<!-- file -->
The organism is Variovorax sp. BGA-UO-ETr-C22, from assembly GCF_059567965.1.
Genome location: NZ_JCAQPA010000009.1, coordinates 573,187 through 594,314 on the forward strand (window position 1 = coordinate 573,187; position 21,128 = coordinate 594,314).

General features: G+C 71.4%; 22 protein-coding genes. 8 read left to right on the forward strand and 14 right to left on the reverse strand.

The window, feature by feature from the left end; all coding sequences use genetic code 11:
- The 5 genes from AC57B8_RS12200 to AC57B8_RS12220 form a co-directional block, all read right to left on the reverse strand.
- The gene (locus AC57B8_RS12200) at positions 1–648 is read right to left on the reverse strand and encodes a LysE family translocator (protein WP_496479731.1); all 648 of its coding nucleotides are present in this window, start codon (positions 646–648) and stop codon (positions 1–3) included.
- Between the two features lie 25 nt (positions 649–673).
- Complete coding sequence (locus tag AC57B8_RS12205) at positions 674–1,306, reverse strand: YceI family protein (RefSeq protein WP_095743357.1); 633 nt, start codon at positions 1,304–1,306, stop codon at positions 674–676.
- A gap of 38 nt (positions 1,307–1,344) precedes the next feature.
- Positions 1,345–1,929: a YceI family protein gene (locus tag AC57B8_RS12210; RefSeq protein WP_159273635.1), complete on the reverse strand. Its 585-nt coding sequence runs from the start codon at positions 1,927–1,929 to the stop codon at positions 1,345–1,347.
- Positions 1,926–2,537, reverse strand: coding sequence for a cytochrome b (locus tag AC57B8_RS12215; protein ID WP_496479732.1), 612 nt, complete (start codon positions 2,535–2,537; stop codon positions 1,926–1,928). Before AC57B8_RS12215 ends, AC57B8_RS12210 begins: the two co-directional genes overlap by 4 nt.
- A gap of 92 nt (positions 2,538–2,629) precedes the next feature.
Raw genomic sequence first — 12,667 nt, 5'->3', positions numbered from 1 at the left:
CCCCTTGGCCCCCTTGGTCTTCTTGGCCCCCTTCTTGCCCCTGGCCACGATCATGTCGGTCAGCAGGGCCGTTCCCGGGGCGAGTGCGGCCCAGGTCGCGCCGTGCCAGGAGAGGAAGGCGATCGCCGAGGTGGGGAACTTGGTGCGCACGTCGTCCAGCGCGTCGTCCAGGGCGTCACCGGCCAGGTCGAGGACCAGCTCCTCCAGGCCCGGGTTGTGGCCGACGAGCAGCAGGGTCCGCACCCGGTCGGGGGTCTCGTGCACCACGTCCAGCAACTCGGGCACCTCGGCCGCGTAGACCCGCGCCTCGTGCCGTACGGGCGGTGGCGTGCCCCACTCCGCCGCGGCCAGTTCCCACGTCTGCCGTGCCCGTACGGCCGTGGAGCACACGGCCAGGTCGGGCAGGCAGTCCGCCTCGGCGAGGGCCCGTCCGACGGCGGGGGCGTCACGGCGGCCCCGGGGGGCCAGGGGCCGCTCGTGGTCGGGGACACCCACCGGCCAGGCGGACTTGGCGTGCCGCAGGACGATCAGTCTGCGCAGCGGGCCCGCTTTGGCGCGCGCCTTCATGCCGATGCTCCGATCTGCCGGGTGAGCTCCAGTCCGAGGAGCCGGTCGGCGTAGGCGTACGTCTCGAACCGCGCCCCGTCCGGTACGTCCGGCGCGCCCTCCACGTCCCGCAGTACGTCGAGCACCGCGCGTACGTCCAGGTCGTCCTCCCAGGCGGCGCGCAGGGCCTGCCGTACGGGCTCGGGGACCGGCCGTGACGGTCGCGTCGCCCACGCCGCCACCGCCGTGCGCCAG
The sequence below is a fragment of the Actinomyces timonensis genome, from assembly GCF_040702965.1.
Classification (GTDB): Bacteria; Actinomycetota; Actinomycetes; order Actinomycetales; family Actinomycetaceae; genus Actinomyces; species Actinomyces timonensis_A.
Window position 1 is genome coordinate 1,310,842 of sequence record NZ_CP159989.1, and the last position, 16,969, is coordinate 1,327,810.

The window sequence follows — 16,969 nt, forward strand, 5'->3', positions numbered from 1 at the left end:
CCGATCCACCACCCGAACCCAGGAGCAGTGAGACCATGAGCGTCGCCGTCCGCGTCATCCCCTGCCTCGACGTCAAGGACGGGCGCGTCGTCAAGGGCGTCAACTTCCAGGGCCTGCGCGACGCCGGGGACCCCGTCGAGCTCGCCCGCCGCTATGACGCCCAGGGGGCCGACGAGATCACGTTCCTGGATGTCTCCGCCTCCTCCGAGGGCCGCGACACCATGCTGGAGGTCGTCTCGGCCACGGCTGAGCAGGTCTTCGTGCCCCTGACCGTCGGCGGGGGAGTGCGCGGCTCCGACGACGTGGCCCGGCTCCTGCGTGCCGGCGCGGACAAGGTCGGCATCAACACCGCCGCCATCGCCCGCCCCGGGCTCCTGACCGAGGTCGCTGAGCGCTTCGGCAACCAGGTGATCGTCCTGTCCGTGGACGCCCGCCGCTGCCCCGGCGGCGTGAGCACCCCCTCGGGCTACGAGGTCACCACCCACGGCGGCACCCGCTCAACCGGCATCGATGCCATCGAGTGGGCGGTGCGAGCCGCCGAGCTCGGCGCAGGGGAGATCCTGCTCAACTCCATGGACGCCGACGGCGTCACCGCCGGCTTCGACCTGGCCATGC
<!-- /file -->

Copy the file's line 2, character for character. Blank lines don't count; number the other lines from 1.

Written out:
Genome location: NZ_JCAQPA010000009.1, coordinates 573,187 through 594,314 on the forward strand (window position 1 = coordinate 573,187; position 21,128 = coordinate 594,314).